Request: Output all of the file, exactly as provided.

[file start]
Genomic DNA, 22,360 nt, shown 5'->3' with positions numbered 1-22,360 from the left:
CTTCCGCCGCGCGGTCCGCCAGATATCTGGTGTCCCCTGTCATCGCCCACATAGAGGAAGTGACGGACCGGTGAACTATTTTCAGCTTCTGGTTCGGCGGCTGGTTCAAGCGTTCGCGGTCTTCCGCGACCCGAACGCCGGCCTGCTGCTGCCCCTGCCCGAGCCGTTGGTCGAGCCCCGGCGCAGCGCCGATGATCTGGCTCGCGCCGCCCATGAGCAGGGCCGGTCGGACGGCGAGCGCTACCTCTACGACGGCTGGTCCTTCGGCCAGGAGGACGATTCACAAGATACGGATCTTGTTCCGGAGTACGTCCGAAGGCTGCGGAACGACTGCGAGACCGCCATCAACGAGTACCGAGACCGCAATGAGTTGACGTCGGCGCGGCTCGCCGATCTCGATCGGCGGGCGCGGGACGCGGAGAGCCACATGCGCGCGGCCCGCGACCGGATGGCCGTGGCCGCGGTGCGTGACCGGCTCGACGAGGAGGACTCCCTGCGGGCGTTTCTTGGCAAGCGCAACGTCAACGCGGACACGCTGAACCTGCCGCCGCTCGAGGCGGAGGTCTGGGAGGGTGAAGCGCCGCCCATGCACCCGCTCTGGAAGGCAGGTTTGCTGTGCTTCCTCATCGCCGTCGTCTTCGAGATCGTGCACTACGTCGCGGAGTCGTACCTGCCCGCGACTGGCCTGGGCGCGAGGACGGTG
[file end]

Genomic DNA, 22,360 nt, shown 5'->3' with positions numbered 1-22,360 from the left:
CTTCCGCCGCGCGGTCCGCCAGATATCTGGTGTCCCCTGTCATCGCCCACATAGAGGAAGTGACGGACCGGTGAACTATTTTCAGCTTCTGGTTCGGCGGCTGGTTCAAGCGTTCGCGGTCTTCCGCGACCCGAACGCCGGCCTGCTGCTGCCCCTGCCCGAGCCGTTGGTCGAGCCCCGGCGCAGCGCCGATGATCTGGCTCGCGCCGCCCATGAGCAGGGCCGGTCGGACGGCGAGCGCTACCTCTACGACGGCTGGTCCTTCGGCCAGGAGGACGATTCACAAGATACGGATCTTGTTCCGGAGTACGTCCGAAGGCTGCGGAACGACTGCGAGACCGCCATCAACGAGTACCGAGACCGCAATGAGTTGACGTCGGCGCGGCTCGCCGATCTCGATCGGCGGGCGCGGGACGCGGAGAGCCACATGCGCGCGGCCCGCGACCGGATGGCCGTGGCCGCGGTGCGTGACCGGCTCGACGAGGAGGACTCCCTGCGGGCGTTTCTTGGCAAGCGCAACGTCAACGCGGACACGCTGAACCTGCCGCCGCTCGAGGCGGAGGTCTGGGAGGGTGAAGCGCCGCCCATGCACCCGCTCTGGAAGGCAGGTTTGCTGTGCTTCCTCATCGCCGTCGTCTTCGAGATCGTGCACTACGTCGCGGAGTCGTACCTGCCCGCGACTGGCCTGGGCGCGAGGACGGTG